There is no more important issue facing education, or humanity at large, than the fast approaching revolution in Artificial Intelligence or AI. This book is a call to educators everywhere to open their eyes to what is coming. If we do so, then the future will be shaped by us in the interests of humanity as a whole – but if we don’t then it will be imposed by others.
Britain and the US have an excellent education system in their schools and universities – excellent, but tailored to the twentieth century. The factory mass teaching methods of the third revolution era have failed to conquer enduring problems of inequity and unfairness. Students have to make progress at a set rate which demotivates some and bores others. And for all the new technologies, teachers remain weighed down by routine administration and only a narrow range of our aptitudes are encouraged. Will the fourth AI revolution be able to remedy these problems? We have allowed ourselves to believe that teaching can uniquely be done only by the teacher, but might it in fact be better carried out by AI machines? Or at least in concert with teachers?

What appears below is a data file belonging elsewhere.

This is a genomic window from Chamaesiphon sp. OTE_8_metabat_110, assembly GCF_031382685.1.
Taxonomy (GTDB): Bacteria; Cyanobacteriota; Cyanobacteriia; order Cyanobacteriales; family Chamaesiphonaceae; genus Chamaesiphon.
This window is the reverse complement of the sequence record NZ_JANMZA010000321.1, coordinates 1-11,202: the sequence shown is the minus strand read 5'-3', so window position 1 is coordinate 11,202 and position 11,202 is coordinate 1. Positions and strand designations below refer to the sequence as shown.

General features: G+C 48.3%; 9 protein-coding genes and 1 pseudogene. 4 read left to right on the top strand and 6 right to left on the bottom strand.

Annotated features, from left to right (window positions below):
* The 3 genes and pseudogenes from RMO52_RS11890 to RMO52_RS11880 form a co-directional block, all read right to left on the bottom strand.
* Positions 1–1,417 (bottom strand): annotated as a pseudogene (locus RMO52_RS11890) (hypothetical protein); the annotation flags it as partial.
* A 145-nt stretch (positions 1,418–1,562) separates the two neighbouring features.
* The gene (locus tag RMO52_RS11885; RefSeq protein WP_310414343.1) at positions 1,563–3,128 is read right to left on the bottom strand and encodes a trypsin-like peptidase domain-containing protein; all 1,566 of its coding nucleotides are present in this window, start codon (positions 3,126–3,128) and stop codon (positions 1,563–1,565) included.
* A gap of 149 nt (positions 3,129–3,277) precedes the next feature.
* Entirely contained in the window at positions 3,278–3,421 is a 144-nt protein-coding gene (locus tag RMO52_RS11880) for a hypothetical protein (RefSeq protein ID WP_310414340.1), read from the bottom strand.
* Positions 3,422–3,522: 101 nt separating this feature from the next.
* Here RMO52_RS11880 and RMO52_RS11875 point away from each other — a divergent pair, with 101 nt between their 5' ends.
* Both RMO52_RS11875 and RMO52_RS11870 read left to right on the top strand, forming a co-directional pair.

The evolution of AI, still in its infancy, raises a range of issues of enormous importance as we grapple how we as humans will interact with it. AI will be an altogether new way spreading quality education across the world especially to those hundreds of millions who do not have it. And coming it is – the final part of the book stresses that we have to embrace AI and ensure that we shape it to the best advantage of humanity. If we get it wrong, there may be no second opportunity.
Sir Anthony Seldon, Vice-Chancellor of The University of Buckingham since 2015, is one of Britain’s leading contemporary historian, educationalist, commentator and political author. Here he turns his focus on the future of education.
He was head of Brighton College and of Wellington College, two of Britain’s leading independent schools. He is author of over 40 books on contemporary history, including the inside books on the last four Prime Ministers, politics and education, was the co-founder and first director of the Institute for Contemporary British History, is co-founder of Action for Happiness, honorary historical adviser to 10 Downing Street, chair of the National Comment Awards, a member of the Government’s First World War Culture Committee, and a governor of The Royal Shakespeare Company.